Category Archives: Cybersecurity

Spring 2014 Recap

In Spring 2014, my final semester at the University of Hawaiʻi at Mānoa, I completed my undergraduate project, worked as a teaching assistant for an introductory cybersecurity course, and completed my undergraduate degree.

1. ICS Security Assistant: ICS 425, Cybersecurity and Ethics I

As a teaching assistant to Professor Barbara Endicott-Popovsky of the University of Washington, I supported the teaching of the course by posting and grading assignments, responding to student concerns, and managing student peer evaluations and weekly discussions of current events in cybersecurity. I had taken this course one year ago in the Spring 2013 semester, which prepared me well to communicate the course material to students this year.

Meetings with the professor to plot the course of the lessons, appraise my performance, and address student concerns occurred once a week, usually by phone.

This was a distance learning course, so I did not have set office hours. All discussion and communication with students occurred through email or forums managed on Laulima, a collaboration system for the University of Hawaii that is built on the Sakai platform.

2. ICS Undergraduate Project, Part 3: Spring 2014

As in the previous semester, my responsibilities as a member of the Collaborative Software Development Laboratory were to maintain the documentation for the Ubuntu, CentOS, and Vagrant installation methods, and to maintain the Vagrant provisioning script and its supporting files.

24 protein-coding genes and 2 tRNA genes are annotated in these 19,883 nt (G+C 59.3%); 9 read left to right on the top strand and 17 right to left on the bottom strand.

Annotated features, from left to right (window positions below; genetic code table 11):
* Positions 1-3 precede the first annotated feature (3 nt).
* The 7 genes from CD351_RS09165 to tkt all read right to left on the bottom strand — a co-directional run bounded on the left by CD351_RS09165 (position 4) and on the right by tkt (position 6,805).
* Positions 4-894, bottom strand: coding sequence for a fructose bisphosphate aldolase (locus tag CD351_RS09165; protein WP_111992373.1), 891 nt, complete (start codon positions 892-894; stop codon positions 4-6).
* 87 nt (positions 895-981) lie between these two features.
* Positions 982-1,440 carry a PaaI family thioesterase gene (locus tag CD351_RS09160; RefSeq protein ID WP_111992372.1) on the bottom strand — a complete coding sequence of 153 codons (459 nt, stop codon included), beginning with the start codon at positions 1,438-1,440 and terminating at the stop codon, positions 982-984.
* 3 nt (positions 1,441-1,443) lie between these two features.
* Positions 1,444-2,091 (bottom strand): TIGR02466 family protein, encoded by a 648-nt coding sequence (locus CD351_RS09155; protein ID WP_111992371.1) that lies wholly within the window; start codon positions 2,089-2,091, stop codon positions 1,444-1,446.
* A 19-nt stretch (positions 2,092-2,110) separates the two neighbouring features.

Resolving Compatibility Issues for Makahiki Dependencies

The release of pip 1.5 on New Year’s Day 2014 temporarily broke the Vagrant provisioning script (the bash shell script mentioned in previous posts). Makahiki was, and as of August 2014 still is, dependent on several external, unverified Python packages, including the libraries services for Django, PIL, NewRelic, Sphinx, and Markdown.

After changing the provisioning script to use setuptools-0.8 for compatibility with pip 1.5.x, I ran through the Ubuntu virtual machine installation process several times to determine which pip-installed packages needed to be flagged with “allow-external” or –allow-unverified” to be installed. The pull request describing the proposed changes can be seen here.